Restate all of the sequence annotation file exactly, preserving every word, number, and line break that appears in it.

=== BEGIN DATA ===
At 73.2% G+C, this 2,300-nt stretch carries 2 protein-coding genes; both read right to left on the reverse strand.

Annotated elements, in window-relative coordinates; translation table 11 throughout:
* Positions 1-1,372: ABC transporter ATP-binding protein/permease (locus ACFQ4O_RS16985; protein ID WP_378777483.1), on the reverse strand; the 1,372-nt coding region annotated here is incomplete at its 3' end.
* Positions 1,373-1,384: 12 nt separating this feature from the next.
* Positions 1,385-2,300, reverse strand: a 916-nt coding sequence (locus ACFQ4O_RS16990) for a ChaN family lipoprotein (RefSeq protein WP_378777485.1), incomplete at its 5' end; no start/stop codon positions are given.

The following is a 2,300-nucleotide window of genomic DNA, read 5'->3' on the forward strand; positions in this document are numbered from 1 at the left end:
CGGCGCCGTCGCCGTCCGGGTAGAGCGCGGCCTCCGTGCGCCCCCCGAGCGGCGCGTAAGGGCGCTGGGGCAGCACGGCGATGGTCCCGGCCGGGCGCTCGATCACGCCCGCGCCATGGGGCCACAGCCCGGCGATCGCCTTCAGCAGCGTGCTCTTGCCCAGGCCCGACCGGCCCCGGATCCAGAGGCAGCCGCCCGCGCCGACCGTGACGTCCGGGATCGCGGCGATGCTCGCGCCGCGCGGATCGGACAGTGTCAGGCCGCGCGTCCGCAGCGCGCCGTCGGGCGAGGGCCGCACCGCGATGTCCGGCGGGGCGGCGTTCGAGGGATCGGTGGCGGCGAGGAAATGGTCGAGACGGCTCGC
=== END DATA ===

At 73.2% G+C, this 2,300-nt stretch carries 2 protein-coding genes; both read right to left on the reverse strand.

Annotated elements, in window-relative coordinates; translation table 11 throughout:
* Positions 1-1,372: ABC transporter ATP-binding protein/permease (locus ACFQ4O_RS16985; protein ID WP_378777483.1), on the reverse strand; the 1,372-nt coding region annotated here is incomplete at its 3' end.
* Positions 1,373-1,384: 12 nt separating this feature from the next.
* Positions 1,385-2,300, reverse strand: a 916-nt coding sequence (locus ACFQ4O_RS16990) for a ChaN family lipoprotein (RefSeq protein WP_378777485.1), incomplete at its 5' end; no start/stop codon positions are given.

The following is a 2,300-nucleotide window of genomic DNA, read 5'->3' on the forward strand; positions in this document are numbered from 1 at the left end:
CGGCGCCGTCGCCGTCCGGGTAGAGCGCGGCCTCCGTGCGCCCCCCGAGCGGCGCGTAAGGGCGCTGGGGCAGCACGGCGATGGTCCCGGCCGGGCGCTCGATCACGCCCGCGCCATGGGGCCACAGCCCGGCGATCGCCTTCAGCAGCGTGCTCTTGCCCAGGCCCGACCGGCCCCGGATCCAGAGGCAGCCGCCCGCGCCGACCGTGACGTCCGGGATCGCGGCGATGCTCGCGCCGCGCGGATCGGACAGTGTCAGGCCGCGCGTCCGCAGCGCGCCGTCGGGCGAGGGCCGCACCGCGATGTCCGGCGGGGCGGCGTTCGAGGGATCGGTGGCGGCGAGGAAATGGTCGAGACGGCTCGC